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Positive Train Control Allison I. Fultz Kaplan Kirsch & Rockwell LLP Washington, DC 2010 LEGAL AFFAIRS SEMINAR February 23, 2010.

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Presentation on theme: "Positive Train Control Allison I. Fultz Kaplan Kirsch & Rockwell LLP Washington, DC 2010 LEGAL AFFAIRS SEMINAR February 23, 2010."— Presentation transcript:

1 Positive Train Control Allison I. Fultz Kaplan Kirsch & Rockwell LLP Washington, DC 2010 LEGAL AFFAIRS SEMINAR February 23, 2010

2 2 Overview PTC Implementation – IMPORTANT DATES: January 15, 2010 – Final Rule issued March 16, 2010 – Final Rule goes into effect April 16, 2010 – PTC Implementation Plan Deadline December 31, 2015 – PTC Implementation Deadline

3 3 Overview Rail Safety Improvement Act of 2008 (RSIA) Mandates comprehensive operational and physical improvements Broadens power of USDOT/Federal Railroad Administration (FRA) and Surface Transportation Board (STB) Rulemaking to implement legislation is well underway – legislation sets out strict timetables RSIA, Sec. 104: Positive Train Control (PTC) technology (49 U.S.C. § 20157)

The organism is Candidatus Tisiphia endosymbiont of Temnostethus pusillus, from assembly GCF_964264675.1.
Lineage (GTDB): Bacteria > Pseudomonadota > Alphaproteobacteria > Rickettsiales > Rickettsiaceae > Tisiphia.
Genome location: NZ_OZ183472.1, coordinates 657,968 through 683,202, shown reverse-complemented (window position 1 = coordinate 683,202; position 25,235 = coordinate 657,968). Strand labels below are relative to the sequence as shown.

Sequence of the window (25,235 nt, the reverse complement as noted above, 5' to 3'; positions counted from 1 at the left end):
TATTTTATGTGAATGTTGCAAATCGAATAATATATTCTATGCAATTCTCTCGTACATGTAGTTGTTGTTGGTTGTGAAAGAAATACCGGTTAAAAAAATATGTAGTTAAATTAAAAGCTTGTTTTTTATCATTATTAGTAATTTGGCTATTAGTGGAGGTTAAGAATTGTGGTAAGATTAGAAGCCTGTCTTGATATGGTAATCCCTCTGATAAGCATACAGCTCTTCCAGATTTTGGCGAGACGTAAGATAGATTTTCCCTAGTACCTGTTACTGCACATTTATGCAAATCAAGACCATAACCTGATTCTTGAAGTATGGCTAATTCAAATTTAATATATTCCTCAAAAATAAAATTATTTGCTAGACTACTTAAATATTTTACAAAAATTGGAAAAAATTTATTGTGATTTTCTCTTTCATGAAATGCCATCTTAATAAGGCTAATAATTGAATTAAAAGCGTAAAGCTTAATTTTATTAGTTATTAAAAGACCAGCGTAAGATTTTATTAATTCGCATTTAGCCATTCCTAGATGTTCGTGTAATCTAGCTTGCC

4 4 Overview Impetus for legislation - Freight and passenger operations share track and corridors Precursors to current technology – 1920s–1960s Recent technical advances Recent incidents involving collision of passenger trains with freight trains or interference with track

5 5 RSIA, Sec. 104 (codified at 49 U.S.C. § 20157) Positive Train Control (PTC) is technology designed to prevent collisions and other incidents by automatically detecting and controlling the movement of trains Definition (49 U.S.C. § 20157(i)(3)): a system designed to prevent train-to-train collisions, over-speed derailments, incursions into established work zone limits, and the movement of a train through a switch left in the wrong position Implementing regulations at 49 C.F.R. Parts 229, 234, 235 and 236 General